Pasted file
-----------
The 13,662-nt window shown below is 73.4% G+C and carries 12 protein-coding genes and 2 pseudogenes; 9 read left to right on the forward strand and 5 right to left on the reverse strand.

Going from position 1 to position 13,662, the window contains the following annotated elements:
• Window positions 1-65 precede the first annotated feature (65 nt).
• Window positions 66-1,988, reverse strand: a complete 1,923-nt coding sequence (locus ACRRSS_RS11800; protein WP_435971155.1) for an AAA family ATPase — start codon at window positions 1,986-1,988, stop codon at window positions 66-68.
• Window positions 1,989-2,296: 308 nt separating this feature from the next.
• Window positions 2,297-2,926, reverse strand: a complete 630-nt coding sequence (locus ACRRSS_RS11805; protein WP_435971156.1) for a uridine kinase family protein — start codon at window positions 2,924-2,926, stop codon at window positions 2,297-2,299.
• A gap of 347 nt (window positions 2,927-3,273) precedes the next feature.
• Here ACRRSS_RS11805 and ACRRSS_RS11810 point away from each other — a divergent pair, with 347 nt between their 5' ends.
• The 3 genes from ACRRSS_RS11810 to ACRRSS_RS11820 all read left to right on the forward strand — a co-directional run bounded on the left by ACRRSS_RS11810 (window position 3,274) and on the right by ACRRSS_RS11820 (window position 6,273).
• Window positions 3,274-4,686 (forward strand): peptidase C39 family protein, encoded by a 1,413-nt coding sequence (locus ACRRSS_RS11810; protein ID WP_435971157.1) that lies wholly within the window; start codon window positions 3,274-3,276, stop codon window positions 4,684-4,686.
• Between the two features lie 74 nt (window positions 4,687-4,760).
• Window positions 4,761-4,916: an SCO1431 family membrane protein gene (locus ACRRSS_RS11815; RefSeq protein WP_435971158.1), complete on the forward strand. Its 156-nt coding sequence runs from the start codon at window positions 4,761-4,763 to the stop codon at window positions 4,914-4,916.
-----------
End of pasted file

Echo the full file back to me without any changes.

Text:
The 13,662-nt window shown below is 73.4% G+C and carries 12 protein-coding genes and 2 pseudogenes; 9 read left to right on the forward strand and 5 right to left on the reverse strand.

Going from position 1 to position 13,662, the window contains the following annotated elements:
• Window positions 1-65 precede the first annotated feature (65 nt).
• Window positions 66-1,988, reverse strand: a complete 1,923-nt coding sequence (locus ACRRSS_RS11800; protein WP_435971155.1) for an AAA family ATPase — start codon at window positions 1,986-1,988, stop codon at window positions 66-68.
• Window positions 1,989-2,296: 308 nt separating this feature from the next.
• Window positions 2,297-2,926, reverse strand: a complete 630-nt coding sequence (locus ACRRSS_RS11805; protein WP_435971156.1) for a uridine kinase family protein — start codon at window positions 2,924-2,926, stop codon at window positions 2,297-2,299.
• A gap of 347 nt (window positions 2,927-3,273) precedes the next feature.
• Here ACRRSS_RS11805 and ACRRSS_RS11810 point away from each other — a divergent pair, with 347 nt between their 5' ends.
• The 3 genes from ACRRSS_RS11810 to ACRRSS_RS11820 all read left to right on the forward strand — a co-directional run bounded on the left by ACRRSS_RS11810 (window position 3,274) and on the right by ACRRSS_RS11820 (window position 6,273).
• Window positions 3,274-4,686 (forward strand): peptidase C39 family protein, encoded by a 1,413-nt coding sequence (locus ACRRSS_RS11810; protein ID WP_435971157.1) that lies wholly within the window; start codon window positions 3,274-3,276, stop codon window positions 4,684-4,686.
• Between the two features lie 74 nt (window positions 4,687-4,760).
• Window positions 4,761-4,916: an SCO1431 family membrane protein gene (locus ACRRSS_RS11815; RefSeq protein WP_435971158.1), complete on the forward strand. Its 156-nt coding sequence runs from the start codon at window positions 4,761-4,763 to the stop codon at window positions 4,914-4,916.